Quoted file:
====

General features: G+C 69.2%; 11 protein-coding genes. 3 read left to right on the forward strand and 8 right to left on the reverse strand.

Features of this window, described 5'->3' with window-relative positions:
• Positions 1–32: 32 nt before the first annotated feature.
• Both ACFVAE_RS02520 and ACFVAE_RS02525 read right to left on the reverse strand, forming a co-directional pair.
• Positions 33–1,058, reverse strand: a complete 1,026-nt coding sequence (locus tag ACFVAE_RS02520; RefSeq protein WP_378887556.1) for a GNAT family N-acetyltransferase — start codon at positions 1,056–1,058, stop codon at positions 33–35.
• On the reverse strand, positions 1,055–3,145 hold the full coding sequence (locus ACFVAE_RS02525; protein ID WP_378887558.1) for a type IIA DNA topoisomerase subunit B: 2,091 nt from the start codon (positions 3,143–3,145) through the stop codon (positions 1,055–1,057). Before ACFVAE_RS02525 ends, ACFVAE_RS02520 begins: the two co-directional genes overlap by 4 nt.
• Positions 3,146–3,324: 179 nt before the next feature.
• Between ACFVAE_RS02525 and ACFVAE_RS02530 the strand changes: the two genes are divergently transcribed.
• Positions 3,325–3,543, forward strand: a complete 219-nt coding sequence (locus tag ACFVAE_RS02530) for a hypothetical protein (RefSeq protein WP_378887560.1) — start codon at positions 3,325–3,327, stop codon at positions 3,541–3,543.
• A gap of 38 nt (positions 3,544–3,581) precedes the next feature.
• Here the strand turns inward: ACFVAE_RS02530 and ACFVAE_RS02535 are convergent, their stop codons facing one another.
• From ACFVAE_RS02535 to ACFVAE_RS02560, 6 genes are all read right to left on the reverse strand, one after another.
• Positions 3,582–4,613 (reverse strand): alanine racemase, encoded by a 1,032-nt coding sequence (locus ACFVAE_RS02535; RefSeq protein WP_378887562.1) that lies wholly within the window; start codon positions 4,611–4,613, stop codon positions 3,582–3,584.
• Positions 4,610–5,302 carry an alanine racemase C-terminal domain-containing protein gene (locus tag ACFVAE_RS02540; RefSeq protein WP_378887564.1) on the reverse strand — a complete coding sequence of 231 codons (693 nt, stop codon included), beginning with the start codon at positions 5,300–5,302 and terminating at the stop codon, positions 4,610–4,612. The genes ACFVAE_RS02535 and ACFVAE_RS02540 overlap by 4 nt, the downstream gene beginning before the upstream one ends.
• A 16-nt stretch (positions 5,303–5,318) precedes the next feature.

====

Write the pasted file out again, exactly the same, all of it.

General features: G+C 69.2%; 11 protein-coding genes. 3 read left to right on the forward strand and 8 right to left on the reverse strand.

Features of this window, described 5'->3' with window-relative positions:
• Positions 1–32: 32 nt before the first annotated feature.
• Both ACFVAE_RS02520 and ACFVAE_RS02525 read right to left on the reverse strand, forming a co-directional pair.
• Positions 33–1,058, reverse strand: a complete 1,026-nt coding sequence (locus tag ACFVAE_RS02520; RefSeq protein WP_378887556.1) for a GNAT family N-acetyltransferase — start codon at positions 1,056–1,058, stop codon at positions 33–35.
• On the reverse strand, positions 1,055–3,145 hold the full coding sequence (locus ACFVAE_RS02525; protein ID WP_378887558.1) for a type IIA DNA topoisomerase subunit B: 2,091 nt from the start codon (positions 3,143–3,145) through the stop codon (positions 1,055–1,057). Before ACFVAE_RS02525 ends, ACFVAE_RS02520 begins: the two co-directional genes overlap by 4 nt.
• Positions 3,146–3,324: 179 nt before the next feature.
• Between ACFVAE_RS02525 and ACFVAE_RS02530 the strand changes: the two genes are divergently transcribed.
• Positions 3,325–3,543, forward strand: a complete 219-nt coding sequence (locus tag ACFVAE_RS02530) for a hypothetical protein (RefSeq protein WP_378887560.1) — start codon at positions 3,325–3,327, stop codon at positions 3,541–3,543.
• A gap of 38 nt (positions 3,544–3,581) precedes the next feature.
• Here the strand turns inward: ACFVAE_RS02530 and ACFVAE_RS02535 are convergent, their stop codons facing one another.
• From ACFVAE_RS02535 to ACFVAE_RS02560, 6 genes are all read right to left on the reverse strand, one after another.
• Positions 3,582–4,613 (reverse strand): alanine racemase, encoded by a 1,032-nt coding sequence (locus ACFVAE_RS02535; RefSeq protein WP_378887562.1) that lies wholly within the window; start codon positions 4,611–4,613, stop codon positions 3,582–3,584.
• Positions 4,610–5,302 carry an alanine racemase C-terminal domain-containing protein gene (locus tag ACFVAE_RS02540; RefSeq protein WP_378887564.1) on the reverse strand — a complete coding sequence of 231 codons (693 nt, stop codon included), beginning with the start codon at positions 5,300–5,302 and terminating at the stop codon, positions 4,610–4,612. The genes ACFVAE_RS02535 and ACFVAE_RS02540 overlap by 4 nt, the downstream gene beginning before the upstream one ends.
• A 16-nt stretch (positions 5,303–5,318) precedes the next feature.